England v Australia, 2nd ODI, NatWest Series, The Oval

Balancing act far from elementary for Watson

Shane Watson has admitted that he finds batting first a greater strain and his struggles at The Oval reiterated the problem for Australia

Daniel Brettig at The Oval

July 1, 2012

Comments: 33 | Text size: A | A

Shane Watson holed out to deep midwicket, England v Australia, 2nd ODI, The Oval, July 1, 2012
After reaching his half-century from 50 balls, Shane Watson became increasingly frustrated before holing out © Getty Images
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When asked by George Plimpton which Olympic sport he would have tried his hand at, former US president Bill Clinton offered the decathlon. "It was because," Plimpton said, "You had ten disciplines that you could concentrate on ... And it's quite evident that he has the ability to do it, too. This is a man who is able to stand and give a speech and not have you-know-who popping up in the back of his head." The you-know-who Plimpton spoke of was, of course, Monica Lewinsky.

Clinton was considered a master of compartmentalisation, a popular term among psychologists and cricketers. The ability to momentarily forget all the other various tasks, issues and worries to concentrate most clearly on the one immediately at hand is an attribute sought by many in the game, not all with the same success. Captains must divorce their leadership from their batting or bowling, allrounders one discipline from the other. All players must forget their batting or bowling when they stand in the field. At The Oval, Australia's pursuit of a truly testing total for England was undermined by Shane Watson allowing his batting to become clouded. Not for the first time.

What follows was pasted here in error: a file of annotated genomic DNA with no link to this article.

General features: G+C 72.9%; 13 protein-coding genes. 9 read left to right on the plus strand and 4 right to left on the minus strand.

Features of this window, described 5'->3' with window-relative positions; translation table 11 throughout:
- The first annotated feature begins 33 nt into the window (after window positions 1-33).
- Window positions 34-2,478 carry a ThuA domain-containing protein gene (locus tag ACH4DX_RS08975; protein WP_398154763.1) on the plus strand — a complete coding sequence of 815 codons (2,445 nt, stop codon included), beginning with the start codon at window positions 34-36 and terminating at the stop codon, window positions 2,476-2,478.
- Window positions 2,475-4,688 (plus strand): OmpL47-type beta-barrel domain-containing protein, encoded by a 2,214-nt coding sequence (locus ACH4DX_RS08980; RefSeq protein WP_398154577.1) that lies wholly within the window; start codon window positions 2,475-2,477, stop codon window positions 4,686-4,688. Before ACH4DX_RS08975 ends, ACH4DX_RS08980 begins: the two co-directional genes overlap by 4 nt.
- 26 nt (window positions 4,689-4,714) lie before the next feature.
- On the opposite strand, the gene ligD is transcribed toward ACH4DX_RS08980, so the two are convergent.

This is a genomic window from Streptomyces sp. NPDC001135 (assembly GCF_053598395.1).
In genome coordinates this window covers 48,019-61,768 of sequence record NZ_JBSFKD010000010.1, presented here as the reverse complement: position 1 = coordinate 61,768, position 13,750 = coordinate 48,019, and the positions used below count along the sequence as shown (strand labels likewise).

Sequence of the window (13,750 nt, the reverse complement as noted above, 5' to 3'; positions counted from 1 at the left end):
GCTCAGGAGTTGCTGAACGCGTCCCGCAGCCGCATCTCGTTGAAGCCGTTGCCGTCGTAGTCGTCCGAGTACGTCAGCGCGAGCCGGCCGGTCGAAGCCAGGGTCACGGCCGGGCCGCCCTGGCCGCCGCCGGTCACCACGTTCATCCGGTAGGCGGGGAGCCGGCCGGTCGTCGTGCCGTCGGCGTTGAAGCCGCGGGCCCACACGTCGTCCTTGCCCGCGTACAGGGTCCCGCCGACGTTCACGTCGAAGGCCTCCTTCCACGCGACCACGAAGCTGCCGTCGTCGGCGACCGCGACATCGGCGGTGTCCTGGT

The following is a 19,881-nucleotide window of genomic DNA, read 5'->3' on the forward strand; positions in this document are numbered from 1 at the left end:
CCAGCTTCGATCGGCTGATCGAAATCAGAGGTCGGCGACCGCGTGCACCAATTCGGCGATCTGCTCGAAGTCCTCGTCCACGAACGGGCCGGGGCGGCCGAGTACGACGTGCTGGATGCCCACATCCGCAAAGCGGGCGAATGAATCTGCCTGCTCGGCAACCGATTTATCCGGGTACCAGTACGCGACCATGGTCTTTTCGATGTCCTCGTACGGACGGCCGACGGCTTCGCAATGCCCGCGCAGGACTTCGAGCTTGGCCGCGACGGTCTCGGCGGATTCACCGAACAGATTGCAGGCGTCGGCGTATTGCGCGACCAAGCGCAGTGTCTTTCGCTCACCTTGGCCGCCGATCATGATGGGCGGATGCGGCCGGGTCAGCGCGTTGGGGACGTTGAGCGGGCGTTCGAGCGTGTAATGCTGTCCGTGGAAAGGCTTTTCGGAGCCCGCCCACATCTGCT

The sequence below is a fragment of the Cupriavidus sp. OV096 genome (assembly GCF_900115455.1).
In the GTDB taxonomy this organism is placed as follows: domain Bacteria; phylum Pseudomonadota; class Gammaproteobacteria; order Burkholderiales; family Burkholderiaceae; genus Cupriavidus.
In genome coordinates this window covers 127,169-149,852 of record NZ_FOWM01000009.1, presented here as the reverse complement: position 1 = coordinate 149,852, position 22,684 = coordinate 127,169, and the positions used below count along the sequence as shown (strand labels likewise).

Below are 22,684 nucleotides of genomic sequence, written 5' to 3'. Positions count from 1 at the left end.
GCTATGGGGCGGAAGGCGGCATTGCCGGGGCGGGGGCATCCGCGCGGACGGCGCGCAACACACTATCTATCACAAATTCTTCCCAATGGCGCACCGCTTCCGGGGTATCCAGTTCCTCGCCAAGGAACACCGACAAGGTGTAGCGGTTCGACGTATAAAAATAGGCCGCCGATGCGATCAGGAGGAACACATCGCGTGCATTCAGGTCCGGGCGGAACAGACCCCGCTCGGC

Australia's innings began at a healthy clip, and continued to run smoothly despite the loss of David Warner and Peter Forrest. This was because Watson made a fast start, and kept pinging boundaries to keep the run-rate up and prevent the field or the bowlers from closing in completely. At the end of 20 overs, the visitors were 100 for 2, with Watson 53 from 52 balls - all set to go on to a match-shaping tally.

But from there, his innings petered out. The loss of his captain Michael Clarke did not help, but Watson failed to find gaps for boundaries, or singles, and was becalmed in the company of George Bailey, who battled to get established at the crease with no outlet for the pressure England began to impose. The stagnation of the Australia innings meant that by the time Watson was dismissed for 66, having taken another 28 balls for those 13 runs, the tally had advanced just 28 runs in 11 overs, leaving far too much ground for the middle order to catch up.